TikTok undoubtedly provides a sense of community, both for therapists and those who may feel alone in their struggle. Part of the reason is that unlike Instagram, which can feel overly-curated and inauthentic, TikTok is raw. It’s not uncommon to see users crying over a breakup set to the tune of Olivia Rodrigo’s “Driver’s License” or detailing their OCD symptoms in 60 short seconds.
Though Augustin has the smallest audience of the therapists we spoke to, even she experienced a flood of encouraging, hopeful comments on her video about leaving toxic relationships. “Needed to see this,” wrote one user. “I did it on my bday in August no regrets,” admitted another.
“I started seeing trends on my videos being like, ‘I started therapy in the past six months because of a TikTok therapist,'” Jaime Mahler, a licensed mental health counselor, told The Mighty. “It’s like a shared information space. … We’re giving them a landscape that they’ve never had access to — they’ve never had this much information right at their fingertips.”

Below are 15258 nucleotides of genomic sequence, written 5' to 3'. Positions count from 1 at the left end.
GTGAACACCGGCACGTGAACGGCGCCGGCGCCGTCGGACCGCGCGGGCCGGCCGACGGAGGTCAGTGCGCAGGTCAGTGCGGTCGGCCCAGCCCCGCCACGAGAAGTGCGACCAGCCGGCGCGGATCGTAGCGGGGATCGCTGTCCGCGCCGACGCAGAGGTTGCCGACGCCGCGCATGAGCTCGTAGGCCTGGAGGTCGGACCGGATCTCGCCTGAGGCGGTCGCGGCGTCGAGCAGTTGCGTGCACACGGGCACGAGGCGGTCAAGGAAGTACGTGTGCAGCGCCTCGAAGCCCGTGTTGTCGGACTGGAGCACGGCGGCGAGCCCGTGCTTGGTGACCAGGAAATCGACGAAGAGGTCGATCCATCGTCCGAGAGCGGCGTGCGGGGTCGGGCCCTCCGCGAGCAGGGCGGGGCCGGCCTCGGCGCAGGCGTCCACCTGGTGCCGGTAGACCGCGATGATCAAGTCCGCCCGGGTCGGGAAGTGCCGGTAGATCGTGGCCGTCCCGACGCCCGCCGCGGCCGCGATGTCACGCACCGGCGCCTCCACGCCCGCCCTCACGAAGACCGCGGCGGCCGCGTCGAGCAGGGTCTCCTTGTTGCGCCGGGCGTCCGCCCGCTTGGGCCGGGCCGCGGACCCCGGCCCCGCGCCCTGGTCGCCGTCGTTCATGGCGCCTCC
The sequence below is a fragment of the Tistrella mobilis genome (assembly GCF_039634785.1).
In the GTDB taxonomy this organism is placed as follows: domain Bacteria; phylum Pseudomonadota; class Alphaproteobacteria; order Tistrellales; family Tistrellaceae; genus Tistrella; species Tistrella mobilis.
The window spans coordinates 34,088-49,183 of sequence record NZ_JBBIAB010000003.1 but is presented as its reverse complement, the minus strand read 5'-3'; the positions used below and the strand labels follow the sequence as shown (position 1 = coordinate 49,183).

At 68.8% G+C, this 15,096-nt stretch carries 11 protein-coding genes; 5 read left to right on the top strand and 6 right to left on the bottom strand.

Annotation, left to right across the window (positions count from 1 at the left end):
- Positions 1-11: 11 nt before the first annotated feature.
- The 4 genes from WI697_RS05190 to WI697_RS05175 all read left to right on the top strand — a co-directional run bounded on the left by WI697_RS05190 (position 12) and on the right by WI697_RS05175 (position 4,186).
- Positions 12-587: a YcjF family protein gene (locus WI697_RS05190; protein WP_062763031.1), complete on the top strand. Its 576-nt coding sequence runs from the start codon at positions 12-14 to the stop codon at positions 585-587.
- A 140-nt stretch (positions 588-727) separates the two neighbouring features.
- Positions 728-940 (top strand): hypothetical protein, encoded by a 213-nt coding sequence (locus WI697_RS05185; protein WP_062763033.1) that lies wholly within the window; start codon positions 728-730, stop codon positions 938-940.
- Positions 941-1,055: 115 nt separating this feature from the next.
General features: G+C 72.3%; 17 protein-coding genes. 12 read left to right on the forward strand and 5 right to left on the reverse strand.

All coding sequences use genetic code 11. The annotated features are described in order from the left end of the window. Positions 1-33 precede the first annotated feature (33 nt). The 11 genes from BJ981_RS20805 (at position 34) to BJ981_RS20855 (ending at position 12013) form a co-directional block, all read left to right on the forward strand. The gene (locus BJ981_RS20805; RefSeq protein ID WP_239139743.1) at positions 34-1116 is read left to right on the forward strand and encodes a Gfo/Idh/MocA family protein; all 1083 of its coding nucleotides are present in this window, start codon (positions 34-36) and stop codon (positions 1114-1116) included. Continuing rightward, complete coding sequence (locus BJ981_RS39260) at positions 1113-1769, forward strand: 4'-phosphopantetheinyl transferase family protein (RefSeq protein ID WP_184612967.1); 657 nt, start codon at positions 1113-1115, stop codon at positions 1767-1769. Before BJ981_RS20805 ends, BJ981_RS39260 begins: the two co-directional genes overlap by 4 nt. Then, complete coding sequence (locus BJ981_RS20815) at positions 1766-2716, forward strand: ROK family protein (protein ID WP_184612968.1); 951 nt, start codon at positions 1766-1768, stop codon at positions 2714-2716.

Mahler, who has nearly 540,000 followers on TikTok, added that even with an enormous wealth of information on Google, you have to understand what you’re experiencing to find helpful information. “People don’t literally [have a] basic understanding of what anxiety feels like in their body,” Mahler said. TikTok therapists help fill that knowledge gap and give users the tools to seek more in-depth information.
Despite the enormous benefits, some therapists view TikTok as a slippery slope. It can’t replace actual therapy, and it does raise some ethical and legal concerns that must be carefully navigated.